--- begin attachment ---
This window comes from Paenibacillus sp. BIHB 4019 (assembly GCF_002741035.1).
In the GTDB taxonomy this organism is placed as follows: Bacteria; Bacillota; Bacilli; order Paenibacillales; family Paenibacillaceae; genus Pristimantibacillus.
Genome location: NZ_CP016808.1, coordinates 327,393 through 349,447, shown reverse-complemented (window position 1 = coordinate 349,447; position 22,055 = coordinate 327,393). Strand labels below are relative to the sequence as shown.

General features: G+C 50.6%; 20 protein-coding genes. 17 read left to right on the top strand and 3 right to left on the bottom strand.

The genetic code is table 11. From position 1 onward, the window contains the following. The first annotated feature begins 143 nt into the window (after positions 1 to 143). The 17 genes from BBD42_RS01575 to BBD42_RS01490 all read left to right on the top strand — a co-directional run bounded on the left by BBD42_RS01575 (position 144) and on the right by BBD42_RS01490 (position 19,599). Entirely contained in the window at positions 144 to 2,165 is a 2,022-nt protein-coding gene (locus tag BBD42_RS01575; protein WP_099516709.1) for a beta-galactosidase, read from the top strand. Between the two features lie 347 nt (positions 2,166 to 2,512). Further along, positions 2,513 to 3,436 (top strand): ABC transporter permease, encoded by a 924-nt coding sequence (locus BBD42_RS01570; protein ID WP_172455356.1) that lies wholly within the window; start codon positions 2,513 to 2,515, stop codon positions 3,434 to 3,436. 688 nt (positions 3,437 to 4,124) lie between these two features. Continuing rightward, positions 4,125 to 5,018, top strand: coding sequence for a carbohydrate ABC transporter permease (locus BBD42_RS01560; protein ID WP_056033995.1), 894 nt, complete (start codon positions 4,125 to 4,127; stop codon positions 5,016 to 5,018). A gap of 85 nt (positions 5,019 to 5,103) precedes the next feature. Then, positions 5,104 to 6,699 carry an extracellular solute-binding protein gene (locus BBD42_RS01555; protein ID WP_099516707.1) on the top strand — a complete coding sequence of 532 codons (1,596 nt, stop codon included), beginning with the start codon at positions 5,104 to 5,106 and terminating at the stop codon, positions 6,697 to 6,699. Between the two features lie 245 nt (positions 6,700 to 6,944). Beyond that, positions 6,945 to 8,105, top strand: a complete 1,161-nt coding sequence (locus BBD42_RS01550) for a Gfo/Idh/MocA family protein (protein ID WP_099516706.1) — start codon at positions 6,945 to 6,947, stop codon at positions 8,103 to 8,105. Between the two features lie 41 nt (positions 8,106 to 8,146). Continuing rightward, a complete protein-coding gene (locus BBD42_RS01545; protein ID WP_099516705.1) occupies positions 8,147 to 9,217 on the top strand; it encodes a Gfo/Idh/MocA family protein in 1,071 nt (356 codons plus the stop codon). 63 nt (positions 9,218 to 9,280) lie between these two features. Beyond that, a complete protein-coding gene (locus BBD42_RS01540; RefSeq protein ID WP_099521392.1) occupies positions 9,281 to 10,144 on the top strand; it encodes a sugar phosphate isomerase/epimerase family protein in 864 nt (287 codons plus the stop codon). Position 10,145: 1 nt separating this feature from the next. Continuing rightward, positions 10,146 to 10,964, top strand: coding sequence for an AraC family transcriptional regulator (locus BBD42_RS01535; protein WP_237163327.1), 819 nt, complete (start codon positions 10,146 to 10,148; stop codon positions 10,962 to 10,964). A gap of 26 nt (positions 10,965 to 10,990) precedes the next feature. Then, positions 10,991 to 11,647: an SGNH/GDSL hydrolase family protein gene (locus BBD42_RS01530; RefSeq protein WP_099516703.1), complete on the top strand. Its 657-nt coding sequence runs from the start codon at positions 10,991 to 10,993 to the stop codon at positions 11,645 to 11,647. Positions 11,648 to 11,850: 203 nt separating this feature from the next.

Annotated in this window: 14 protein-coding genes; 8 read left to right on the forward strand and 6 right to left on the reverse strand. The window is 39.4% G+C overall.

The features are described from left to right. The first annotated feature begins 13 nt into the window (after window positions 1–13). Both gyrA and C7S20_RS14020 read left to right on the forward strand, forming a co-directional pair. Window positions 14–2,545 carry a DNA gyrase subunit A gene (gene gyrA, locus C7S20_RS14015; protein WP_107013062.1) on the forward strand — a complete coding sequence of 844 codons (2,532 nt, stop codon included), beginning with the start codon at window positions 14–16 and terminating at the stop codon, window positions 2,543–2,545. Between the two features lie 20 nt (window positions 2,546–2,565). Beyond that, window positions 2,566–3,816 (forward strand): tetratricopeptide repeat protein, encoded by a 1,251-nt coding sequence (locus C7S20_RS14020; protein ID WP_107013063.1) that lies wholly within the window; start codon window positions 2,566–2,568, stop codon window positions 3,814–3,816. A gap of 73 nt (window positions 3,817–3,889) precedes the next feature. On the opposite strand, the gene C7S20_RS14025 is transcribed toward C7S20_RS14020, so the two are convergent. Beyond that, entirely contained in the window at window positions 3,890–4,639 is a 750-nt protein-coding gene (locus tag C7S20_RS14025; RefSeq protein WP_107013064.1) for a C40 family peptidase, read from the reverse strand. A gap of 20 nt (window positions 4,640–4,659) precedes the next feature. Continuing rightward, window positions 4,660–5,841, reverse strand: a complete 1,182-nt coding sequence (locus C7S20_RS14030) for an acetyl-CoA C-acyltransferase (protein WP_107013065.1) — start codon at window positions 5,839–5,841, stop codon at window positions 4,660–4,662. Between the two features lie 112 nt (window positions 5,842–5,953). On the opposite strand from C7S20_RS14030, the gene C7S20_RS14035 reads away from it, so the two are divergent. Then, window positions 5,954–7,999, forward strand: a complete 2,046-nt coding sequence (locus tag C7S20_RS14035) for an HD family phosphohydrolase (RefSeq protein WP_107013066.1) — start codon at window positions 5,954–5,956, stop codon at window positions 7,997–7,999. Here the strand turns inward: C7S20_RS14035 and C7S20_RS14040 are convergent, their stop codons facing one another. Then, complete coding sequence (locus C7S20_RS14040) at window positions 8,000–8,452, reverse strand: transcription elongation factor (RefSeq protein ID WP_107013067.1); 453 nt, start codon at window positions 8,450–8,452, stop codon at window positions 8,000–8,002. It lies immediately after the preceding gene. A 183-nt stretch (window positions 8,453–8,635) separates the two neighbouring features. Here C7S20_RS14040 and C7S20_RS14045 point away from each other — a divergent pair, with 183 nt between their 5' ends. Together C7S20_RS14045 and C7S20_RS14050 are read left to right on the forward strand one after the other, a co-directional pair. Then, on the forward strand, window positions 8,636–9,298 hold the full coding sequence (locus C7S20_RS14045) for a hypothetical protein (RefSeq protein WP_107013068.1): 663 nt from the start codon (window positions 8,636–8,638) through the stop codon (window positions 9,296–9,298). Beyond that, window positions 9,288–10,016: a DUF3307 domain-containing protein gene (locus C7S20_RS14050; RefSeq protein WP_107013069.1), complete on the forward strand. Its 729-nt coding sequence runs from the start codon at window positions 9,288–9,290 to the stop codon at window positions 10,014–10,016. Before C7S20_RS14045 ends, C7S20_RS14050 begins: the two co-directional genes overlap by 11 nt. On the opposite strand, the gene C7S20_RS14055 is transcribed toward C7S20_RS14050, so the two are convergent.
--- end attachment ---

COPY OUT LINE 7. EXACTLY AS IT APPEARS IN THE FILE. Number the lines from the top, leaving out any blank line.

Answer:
The features are described from left to right. The first annotated feature begins 13 nt into the window (after window positions 1–13). Both gyrA and C7S20_RS14020 read left to right on the forward strand, forming a co-directional pair. Window positions 14–2,545 carry a DNA gyrase subunit A gene (gene gyrA, locus C7S20_RS14015; protein WP_107013062.1) on the forward strand — a complete coding sequence of 844 codons (2,532 nt, stop codon included), beginning with the start codon at window positions 14–16 and terminating at the stop codon, window positions 2,543–2,545. Between the two features lie 20 nt (window positions 2,546–2,565). Beyond that, window positions 2,566–3,816 (forward strand): tetratricopeptide repeat protein, encoded by a 1,251-nt coding sequence (locus C7S20_RS14020; protein ID WP_107013063.1) that lies wholly within the window; start codon window positions 2,566–2,568, stop codon window positions 3,814–3,816. A gap of 73 nt (window positions 3,817–3,889) precedes the next feature. On the opposite strand, the gene C7S20_RS14025 is transcribed toward C7S20_RS14020, so the two are convergent. Beyond that, entirely contained in the window at window positions 3,890–4,639 is a 750-nt protein-coding gene (locus tag C7S20_RS14025; RefSeq protein WP_107013064.1) for a C40 family peptidase, read from the reverse strand. A gap of 20 nt (window positions 4,640–4,659) precedes the next feature. Continuing rightward, window positions 4,660–5,841, reverse strand: a complete 1,182-nt coding sequence (locus C7S20_RS14030) for an acetyl-CoA C-acyltransferase (protein WP_107013065.1) — start codon at window positions 5,839–5,841, stop codon at window positions 4,660–4,662. Between the two features lie 112 nt (window positions 5,842–5,953). On the opposite strand from C7S20_RS14030, the gene C7S20_RS14035 reads away from it, so the two are divergent. Then, window positions 5,954–7,999, forward strand: a complete 2,046-nt coding sequence (locus tag C7S20_RS14035) for an HD family phosphohydrolase (RefSeq protein WP_107013066.1) — start codon at window positions 5,954–5,956, stop codon at window positions 7,997–7,999. Here the strand turns inward: C7S20_RS14035 and C7S20_RS14040 are convergent, their stop codons facing one another. Then, complete coding sequence (locus C7S20_RS14040) at window positions 8,000–8,452, reverse strand: transcription elongation factor (RefSeq protein ID WP_107013067.1); 453 nt, start codon at window positions 8,450–8,452, stop codon at window positions 8,000–8,002. It lies immediately after the preceding gene. A 183-nt stretch (window positions 8,453–8,635) separates the two neighbouring features. Here C7S20_RS14040 and C7S20_RS14045 point away from each other — a divergent pair, with 183 nt between their 5' ends. Together C7S20_RS14045 and C7S20_RS14050 are read left to right on the forward strand one after the other, a co-directional pair. Then, on the forward strand, window positions 8,636–9,298 hold the full coding sequence (locus C7S20_RS14045) for a hypothetical protein (RefSeq protein WP_107013068.1): 663 nt from the start codon (window positions 8,636–8,638) through the stop codon (window positions 9,296–9,298). Beyond that, window positions 9,288–10,016: a DUF3307 domain-containing protein gene (locus C7S20_RS14050; RefSeq protein WP_107013069.1), complete on the forward strand. Its 729-nt coding sequence runs from the start codon at window positions 9,288–9,290 to the stop codon at window positions 10,014–10,016. Before C7S20_RS14045 ends, C7S20_RS14050 begins: the two co-directional genes overlap by 11 nt. On the opposite strand, the gene C7S20_RS14055 is transcribed toward C7S20_RS14050, so the two are convergent.